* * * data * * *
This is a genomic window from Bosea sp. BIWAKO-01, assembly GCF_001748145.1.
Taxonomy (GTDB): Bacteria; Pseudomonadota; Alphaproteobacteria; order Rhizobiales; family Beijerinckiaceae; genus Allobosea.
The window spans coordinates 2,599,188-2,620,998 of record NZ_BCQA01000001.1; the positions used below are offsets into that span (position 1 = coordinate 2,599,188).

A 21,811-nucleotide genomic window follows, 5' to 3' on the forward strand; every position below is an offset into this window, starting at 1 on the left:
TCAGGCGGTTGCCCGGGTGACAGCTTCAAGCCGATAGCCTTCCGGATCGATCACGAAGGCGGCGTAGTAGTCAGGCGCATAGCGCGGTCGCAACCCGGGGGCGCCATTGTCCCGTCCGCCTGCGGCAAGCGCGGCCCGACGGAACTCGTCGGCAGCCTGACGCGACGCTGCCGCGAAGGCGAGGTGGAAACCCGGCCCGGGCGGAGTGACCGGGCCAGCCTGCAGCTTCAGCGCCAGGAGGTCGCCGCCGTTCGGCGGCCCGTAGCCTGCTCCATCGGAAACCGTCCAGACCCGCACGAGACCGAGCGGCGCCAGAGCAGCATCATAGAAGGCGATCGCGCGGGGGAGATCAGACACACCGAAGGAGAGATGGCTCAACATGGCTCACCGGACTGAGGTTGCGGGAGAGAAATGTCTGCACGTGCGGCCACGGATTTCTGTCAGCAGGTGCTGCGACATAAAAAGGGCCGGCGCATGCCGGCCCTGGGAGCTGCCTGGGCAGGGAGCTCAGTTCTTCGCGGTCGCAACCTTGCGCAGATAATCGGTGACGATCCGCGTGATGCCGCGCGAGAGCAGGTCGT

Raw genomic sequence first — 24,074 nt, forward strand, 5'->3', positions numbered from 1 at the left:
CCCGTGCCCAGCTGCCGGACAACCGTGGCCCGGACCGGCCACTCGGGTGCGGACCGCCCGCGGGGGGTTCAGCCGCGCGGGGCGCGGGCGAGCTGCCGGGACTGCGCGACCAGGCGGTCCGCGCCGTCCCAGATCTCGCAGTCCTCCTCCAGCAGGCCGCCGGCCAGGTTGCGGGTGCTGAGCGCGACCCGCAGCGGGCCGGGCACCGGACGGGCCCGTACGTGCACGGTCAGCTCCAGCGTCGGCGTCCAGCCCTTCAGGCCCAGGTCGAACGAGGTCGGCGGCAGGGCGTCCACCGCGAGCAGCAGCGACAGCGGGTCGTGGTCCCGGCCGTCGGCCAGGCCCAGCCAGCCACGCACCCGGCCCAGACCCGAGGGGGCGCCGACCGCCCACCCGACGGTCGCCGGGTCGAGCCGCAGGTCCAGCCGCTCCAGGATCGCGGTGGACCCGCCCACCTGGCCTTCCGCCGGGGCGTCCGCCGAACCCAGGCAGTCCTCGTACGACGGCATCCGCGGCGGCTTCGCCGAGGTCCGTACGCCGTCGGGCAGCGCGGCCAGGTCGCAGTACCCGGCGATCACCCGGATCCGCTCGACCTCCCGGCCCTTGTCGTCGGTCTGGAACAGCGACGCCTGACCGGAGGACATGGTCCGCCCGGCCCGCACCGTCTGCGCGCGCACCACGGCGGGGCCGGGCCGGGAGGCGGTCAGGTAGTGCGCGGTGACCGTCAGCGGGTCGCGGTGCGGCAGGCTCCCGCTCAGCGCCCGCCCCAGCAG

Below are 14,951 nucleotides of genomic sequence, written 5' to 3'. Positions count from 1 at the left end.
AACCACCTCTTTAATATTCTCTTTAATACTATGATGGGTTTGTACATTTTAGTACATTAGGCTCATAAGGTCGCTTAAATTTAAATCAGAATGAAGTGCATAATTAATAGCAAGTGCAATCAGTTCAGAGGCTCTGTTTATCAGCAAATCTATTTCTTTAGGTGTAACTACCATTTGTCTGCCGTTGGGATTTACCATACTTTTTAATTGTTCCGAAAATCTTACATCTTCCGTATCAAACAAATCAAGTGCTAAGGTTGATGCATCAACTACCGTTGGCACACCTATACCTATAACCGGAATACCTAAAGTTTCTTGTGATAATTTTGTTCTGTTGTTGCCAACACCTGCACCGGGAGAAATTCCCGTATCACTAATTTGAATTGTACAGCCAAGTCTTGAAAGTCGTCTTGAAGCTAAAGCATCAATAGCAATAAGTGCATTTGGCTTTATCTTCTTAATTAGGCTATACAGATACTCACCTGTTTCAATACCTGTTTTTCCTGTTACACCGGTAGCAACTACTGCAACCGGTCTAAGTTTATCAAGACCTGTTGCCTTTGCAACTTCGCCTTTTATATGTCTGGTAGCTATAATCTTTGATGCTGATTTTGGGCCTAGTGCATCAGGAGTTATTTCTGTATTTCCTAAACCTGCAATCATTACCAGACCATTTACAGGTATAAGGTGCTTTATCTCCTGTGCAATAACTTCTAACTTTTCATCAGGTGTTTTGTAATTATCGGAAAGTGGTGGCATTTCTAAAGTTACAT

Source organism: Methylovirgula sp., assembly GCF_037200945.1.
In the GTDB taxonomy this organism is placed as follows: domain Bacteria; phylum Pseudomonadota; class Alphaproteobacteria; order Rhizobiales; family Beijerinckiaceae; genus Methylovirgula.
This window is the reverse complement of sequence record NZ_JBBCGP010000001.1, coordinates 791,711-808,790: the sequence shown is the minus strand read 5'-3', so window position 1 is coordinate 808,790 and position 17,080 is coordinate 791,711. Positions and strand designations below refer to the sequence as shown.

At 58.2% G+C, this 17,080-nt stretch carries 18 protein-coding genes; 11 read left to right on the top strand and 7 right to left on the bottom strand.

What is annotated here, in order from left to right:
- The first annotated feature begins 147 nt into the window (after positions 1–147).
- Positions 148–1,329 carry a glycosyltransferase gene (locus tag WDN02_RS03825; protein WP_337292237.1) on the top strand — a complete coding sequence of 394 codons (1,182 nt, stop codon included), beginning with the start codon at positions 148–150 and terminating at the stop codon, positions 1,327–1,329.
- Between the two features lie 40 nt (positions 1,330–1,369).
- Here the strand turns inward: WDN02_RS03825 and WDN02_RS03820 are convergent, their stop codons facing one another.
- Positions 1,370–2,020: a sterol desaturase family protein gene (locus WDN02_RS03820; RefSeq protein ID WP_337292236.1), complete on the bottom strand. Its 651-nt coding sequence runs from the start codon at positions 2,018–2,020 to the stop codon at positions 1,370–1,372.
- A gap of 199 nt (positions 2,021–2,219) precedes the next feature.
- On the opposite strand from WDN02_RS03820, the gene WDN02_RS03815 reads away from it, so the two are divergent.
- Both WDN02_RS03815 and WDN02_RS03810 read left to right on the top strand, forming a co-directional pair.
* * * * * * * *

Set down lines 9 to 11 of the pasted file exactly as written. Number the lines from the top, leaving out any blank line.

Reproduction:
AACCACCTCTTTAATATTCTCTTTAATACTATGATGGGTTTGTACATTTTAGTACATTAGGCTCATAAGGTCGCTTAAATTTAAATCAGAATGAAGTGCATAATTAATAGCAAGTGCAATCAGTTCAGAGGCTCTGTTTATCAGCAAATCTATTTCTTTAGGTGTAACTACCATTTGTCTGCCGTTGGGATTTACCATACTTTTTAATTGTTCCGAAAATCTTACATCTTCCGTATCAAACAAATCAAGTGCTAAGGTTGATGCATCAACTACCGTTGGCACACCTATACCTATAACCGGAATACCTAAAGTTTCTTGTGATAATTTTGTTCTGTTGTTGCCAACACCTGCACCGGGAGAAATTCCCGTATCACTAATTTGAATTGTACAGCCAAGTCTTGAAAGTCGTCTTGAAGCTAAAGCATCAATAGCAATAAGTGCATTTGGCTTTATCTTCTTAATTAGGCTATACAGATACTCACCTGTTTCAATACCTGTTTTTCCTGTTACACCGGTAGCAACTACTGCAACCGGTCTAAGTTTATCAAGACCTGTTGCCTTTGCAACTTCGCCTTTTATATGTCTGGTAGCTATAATCTTTGATGCTGATTTTGGGCCTAGTGCATCAGGAGTTATTTCTGTATTTCCTAAACCTGCAATCATTACCAGACCATTTACAGGTATAAGGTGCTTTATCTCCTGTGCAATAACTTCTAACTTTTCATCAGGTGTTTTGTAATTATCGGAAAGTGGTGGCATTTCTAAAGTTACAT

Source organism: Methylovirgula sp., assembly GCF_037200945.1.
In the GTDB taxonomy this organism is placed as follows: domain Bacteria; phylum Pseudomonadota; class Alphaproteobacteria; order Rhizobiales; family Beijerinckiaceae; genus Methylovirgula.